The author of numerous chapbooks and full-length works including A Penny Dreadful (Vancouver, BC: Insomniac Press, 2003), Spaghetti Dreadful (Ubu Editions, 2003), The Etc BBQ (Toronto ON: BookThug, 2006), the etcetera barbecue (2006), rare sheet music (2010), a psychowestern (2010) and the elephant papers (2014), Morin has also had work appear in numerous anthologies including Detours: An Anthology of Poets from Windsor & Essex County (Kingville ON: Palimpsest, 2013), The Last Vispo Anthology: Visual Poetry 1998-2008 (Fantagraphics, 2012), Switch & Shift: New Canadian Writing (Toronto ON: The Mercury Press, 2005), Pissing Ice: An Anthology of ‘New’ Canadian Poets (BookThug, 2004), and The Common Sky (Three Squares Press, 2003).
Subtitled “TYPEWRITER POEMS / FROM THE SUN / PARLOUR OF CANADA,” Clean Sails is, as the press release informs, “120 typewriter poems (and an exegisis) representing thousands of hours of typing – five years in the actual writing, after a 20-year private apprenticeship and period of incubation going back to 1990, when his formal experiments with concrete poetry began in earnest.” There is an element of Morin’s focus on working with the typewriter, which some would consider an obsolete tool, that is reminiscent of Calgary poet derek beaulieu’s ongoing letraset explorations in visual and concrete poetry. There is something uniquely compelling in watching just about anyone so deep in such a study, especially one focused on the manual typewriter, a tool that many even within concrete and poetry circles (with a small handful of exceptions) have moved beyond, and Morin’s results are playful, methodical and remarkably fresh. Through Morin’s detailed and complex pieces, he proves that there is still much to explore, even while acknowledging his many influences throughout. In an interview conducted by Mike Borkent, in the most recent issue of The Capilano Review [see my review of such here], Morin discusses his decision to pursue an ongoing work utilizing the typewriter:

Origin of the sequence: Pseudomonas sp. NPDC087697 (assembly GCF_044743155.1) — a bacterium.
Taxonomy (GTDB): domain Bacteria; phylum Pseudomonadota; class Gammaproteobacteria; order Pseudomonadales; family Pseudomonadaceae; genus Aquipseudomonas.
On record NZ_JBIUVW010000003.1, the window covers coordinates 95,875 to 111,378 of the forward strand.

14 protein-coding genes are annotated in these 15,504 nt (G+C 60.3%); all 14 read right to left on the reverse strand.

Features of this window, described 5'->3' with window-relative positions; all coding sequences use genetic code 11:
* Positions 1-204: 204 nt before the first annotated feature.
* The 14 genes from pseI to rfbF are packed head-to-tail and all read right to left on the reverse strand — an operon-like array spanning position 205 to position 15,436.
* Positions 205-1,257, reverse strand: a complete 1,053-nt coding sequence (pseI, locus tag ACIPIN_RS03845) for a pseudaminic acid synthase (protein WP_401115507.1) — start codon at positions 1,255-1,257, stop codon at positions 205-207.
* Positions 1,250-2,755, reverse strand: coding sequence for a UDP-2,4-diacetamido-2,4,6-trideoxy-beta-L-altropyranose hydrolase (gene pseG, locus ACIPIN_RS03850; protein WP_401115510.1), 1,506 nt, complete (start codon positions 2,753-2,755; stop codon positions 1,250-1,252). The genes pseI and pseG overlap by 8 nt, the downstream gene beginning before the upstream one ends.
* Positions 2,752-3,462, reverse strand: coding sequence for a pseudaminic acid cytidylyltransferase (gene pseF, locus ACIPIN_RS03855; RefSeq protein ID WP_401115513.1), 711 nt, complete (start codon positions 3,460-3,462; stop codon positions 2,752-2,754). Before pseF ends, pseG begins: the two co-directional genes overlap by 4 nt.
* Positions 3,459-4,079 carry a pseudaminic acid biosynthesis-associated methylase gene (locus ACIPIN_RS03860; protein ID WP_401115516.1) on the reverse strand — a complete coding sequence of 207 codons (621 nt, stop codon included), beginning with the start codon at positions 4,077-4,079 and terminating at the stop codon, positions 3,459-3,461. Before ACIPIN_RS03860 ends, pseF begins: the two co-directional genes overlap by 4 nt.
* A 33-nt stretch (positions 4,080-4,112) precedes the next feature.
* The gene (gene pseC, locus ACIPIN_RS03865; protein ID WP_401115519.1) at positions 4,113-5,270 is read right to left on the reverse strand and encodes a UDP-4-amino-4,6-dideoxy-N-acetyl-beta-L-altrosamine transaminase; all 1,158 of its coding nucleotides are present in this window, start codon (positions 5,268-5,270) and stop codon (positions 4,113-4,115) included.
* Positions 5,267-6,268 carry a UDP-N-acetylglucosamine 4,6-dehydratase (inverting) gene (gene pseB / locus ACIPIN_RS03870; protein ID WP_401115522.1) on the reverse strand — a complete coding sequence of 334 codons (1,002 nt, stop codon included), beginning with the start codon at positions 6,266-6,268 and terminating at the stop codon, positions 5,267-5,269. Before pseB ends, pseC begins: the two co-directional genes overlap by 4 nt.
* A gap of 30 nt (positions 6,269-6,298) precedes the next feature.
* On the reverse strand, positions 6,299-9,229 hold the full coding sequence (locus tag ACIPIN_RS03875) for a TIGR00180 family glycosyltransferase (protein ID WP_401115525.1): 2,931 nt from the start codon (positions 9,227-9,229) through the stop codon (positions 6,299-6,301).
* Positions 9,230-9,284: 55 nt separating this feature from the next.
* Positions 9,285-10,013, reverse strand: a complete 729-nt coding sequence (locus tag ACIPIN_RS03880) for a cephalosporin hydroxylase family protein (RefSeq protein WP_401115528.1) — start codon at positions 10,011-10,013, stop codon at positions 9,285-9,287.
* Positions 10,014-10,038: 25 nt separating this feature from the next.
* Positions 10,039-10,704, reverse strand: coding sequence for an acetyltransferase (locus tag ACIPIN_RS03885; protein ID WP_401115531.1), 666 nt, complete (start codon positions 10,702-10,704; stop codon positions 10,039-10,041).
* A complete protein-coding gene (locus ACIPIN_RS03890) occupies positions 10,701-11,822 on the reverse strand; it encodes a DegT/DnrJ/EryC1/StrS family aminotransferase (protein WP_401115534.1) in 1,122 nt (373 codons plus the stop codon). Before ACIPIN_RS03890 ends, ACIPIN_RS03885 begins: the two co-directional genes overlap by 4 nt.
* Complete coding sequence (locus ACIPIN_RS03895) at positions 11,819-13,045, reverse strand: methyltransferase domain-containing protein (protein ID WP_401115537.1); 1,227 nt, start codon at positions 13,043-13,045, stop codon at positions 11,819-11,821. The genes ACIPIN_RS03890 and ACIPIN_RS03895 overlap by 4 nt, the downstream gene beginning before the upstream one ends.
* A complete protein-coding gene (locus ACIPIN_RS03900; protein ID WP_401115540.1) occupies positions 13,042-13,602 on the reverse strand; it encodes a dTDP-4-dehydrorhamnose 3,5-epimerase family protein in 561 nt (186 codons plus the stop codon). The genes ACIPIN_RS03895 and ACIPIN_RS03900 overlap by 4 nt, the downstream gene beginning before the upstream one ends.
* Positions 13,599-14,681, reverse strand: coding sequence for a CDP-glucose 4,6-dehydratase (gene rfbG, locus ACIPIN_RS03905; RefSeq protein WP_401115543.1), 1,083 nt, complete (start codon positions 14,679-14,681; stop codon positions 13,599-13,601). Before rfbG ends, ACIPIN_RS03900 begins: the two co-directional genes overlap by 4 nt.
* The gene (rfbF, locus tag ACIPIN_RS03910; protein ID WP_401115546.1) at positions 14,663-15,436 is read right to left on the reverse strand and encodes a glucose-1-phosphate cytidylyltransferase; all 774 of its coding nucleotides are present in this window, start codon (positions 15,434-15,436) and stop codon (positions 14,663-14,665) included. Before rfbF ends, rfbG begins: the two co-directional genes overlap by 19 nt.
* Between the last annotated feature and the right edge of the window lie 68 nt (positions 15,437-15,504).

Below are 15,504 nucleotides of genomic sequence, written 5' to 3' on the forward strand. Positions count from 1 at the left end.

Back in 1990 I had the choice to fall with aplomb into what I’m doing now or flop resignedly into a very prosaic learning curve around computers and their limited use. I opted to keep computers out of my work. Almost as a rule, there is no electricity employed in the basic construction of my poetry. Teensy weensy scraps of paper, glue, ink, razorblades, scissors, (manual) typewriters, occasional letraset, spray paint, liquid paper, etc. Everything I make is real. And by that I mean it has an actual referent in the world, a piece of paper somewhere housing all of the various coordinates. (I don’t even want to publish my work on the computer, though this seems a hardline harder and harder to maintain.) I don’t know why, but it seems important to point all of that out. Mainly because people can’t tell: “Oh, you made this on a computer?” they ask. And I’m forced to say “no. No computers in any of it.” And then it becomes a polemic (for them), which it isn’t (for me). These preferences and discriminations have been with me all along. Did I choose wisely? Often, I’m not sure. But that’s a bit of what I’m poised on: the brinksmanship of that severe divide. Born of a generation that was awash in computers, but long before their obnoxious wholesale domestication. Once upon a time, not too long ago, I had the choice of opting out. Anymore, that choice no longer exists. And the planet doesn’t seem to be better for it, in my opinion.